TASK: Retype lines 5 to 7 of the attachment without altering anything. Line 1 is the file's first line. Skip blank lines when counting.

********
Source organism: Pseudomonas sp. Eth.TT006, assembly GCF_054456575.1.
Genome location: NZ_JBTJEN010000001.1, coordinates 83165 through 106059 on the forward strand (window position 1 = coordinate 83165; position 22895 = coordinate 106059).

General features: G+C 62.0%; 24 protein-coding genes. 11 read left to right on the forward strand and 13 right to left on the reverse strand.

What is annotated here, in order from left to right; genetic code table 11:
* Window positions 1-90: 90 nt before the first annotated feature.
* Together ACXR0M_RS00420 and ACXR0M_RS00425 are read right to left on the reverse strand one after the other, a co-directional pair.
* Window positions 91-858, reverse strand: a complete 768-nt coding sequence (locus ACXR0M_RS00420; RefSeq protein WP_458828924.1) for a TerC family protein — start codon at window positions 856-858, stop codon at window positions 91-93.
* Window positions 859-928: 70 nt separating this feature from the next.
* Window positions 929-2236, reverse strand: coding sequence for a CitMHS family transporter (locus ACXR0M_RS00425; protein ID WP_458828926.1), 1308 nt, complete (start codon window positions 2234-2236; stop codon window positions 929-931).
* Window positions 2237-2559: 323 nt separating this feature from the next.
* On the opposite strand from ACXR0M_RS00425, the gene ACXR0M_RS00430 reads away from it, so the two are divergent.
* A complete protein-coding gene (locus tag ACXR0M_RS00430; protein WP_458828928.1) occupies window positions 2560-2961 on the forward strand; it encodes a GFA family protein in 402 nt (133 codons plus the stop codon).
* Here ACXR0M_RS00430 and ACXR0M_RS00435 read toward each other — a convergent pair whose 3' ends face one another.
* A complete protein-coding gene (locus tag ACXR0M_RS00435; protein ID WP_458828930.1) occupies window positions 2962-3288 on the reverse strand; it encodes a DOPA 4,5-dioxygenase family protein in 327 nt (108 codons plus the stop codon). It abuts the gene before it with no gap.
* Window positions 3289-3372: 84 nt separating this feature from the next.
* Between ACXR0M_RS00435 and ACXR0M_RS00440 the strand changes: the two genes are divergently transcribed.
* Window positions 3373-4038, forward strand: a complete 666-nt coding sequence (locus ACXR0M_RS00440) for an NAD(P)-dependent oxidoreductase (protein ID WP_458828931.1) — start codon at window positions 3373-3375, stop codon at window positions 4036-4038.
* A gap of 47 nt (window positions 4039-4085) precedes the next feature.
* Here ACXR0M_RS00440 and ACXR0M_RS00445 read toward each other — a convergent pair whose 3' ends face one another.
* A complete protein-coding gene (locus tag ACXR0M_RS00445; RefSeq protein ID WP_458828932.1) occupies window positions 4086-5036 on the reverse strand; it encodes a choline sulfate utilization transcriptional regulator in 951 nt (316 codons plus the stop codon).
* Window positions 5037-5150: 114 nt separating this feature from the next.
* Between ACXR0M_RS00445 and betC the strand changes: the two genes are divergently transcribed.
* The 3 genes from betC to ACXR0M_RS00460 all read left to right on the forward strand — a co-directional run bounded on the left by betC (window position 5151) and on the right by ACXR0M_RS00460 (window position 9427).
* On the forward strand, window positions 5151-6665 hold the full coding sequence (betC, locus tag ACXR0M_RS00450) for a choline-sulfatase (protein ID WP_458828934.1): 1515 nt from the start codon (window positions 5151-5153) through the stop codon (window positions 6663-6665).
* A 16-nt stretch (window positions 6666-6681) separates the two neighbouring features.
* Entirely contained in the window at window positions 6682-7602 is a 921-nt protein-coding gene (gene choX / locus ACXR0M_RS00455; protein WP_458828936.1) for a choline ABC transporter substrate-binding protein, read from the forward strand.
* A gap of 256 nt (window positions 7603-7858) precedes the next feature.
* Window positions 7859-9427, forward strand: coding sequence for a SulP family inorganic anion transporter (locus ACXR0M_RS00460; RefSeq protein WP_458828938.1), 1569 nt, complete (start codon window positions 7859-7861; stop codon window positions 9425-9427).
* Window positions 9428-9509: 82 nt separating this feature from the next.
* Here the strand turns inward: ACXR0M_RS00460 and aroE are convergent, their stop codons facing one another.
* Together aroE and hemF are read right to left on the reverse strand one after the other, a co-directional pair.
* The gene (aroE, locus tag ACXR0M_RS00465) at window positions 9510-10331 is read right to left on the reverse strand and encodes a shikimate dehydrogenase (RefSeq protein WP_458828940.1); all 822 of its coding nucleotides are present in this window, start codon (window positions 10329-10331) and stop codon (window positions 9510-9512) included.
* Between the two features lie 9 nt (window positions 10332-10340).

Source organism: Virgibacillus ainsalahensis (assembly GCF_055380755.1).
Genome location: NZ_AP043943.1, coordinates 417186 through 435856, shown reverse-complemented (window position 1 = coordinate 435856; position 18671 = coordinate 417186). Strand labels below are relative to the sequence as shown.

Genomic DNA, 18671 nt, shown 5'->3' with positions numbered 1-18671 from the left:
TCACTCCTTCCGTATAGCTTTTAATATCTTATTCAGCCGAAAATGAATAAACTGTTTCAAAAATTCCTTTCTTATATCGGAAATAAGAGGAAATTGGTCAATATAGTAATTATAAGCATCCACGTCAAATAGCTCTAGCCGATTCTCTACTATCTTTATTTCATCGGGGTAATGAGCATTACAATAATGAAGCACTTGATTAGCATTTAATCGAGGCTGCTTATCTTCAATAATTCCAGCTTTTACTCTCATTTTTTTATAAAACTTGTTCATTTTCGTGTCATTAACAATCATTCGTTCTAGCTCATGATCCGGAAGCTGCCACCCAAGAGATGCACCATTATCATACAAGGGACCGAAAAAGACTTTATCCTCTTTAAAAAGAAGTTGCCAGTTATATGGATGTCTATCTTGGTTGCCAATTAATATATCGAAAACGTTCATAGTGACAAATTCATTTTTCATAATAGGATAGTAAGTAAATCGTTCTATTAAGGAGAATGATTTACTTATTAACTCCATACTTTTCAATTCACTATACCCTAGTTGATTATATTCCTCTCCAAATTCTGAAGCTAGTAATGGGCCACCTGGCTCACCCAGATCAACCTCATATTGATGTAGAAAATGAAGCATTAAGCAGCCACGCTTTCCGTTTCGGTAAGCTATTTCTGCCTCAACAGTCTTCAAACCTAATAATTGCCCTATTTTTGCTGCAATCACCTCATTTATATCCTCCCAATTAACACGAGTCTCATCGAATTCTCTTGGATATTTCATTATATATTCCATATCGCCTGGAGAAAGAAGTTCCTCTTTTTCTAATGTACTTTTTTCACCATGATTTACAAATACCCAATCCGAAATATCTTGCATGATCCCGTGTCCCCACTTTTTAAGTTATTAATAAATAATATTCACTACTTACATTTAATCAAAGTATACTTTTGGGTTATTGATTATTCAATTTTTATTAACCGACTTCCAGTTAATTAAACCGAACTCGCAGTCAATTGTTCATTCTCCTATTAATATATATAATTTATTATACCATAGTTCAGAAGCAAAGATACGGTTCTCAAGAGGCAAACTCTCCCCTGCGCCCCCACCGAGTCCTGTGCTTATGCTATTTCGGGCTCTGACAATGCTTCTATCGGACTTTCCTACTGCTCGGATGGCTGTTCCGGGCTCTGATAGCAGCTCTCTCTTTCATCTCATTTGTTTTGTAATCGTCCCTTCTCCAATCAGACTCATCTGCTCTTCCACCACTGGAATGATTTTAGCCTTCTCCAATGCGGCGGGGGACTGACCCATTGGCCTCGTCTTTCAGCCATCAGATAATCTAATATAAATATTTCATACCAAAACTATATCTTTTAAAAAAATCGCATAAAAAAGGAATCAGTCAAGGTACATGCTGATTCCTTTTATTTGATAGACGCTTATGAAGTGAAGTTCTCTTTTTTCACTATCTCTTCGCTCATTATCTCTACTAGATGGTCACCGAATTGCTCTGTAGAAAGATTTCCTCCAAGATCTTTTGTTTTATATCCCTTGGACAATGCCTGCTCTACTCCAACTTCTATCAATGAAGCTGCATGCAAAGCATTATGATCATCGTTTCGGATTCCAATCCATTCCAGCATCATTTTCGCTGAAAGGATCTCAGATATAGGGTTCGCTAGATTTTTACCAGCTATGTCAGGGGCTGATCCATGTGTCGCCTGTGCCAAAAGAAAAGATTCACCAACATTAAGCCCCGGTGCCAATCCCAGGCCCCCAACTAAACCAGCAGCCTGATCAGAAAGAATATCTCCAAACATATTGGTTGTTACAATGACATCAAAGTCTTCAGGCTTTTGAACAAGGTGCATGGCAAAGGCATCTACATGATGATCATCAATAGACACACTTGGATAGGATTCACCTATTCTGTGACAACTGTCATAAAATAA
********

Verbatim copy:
* Window positions 1-90: 90 nt before the first annotated feature.
* Together ACXR0M_RS00420 and ACXR0M_RS00425 are read right to left on the reverse strand one after the other, a co-directional pair.
* Window positions 91-858, reverse strand: a complete 768-nt coding sequence (locus ACXR0M_RS00420; RefSeq protein WP_458828924.1) for a TerC family protein — start codon at window positions 856-858, stop codon at window positions 91-93.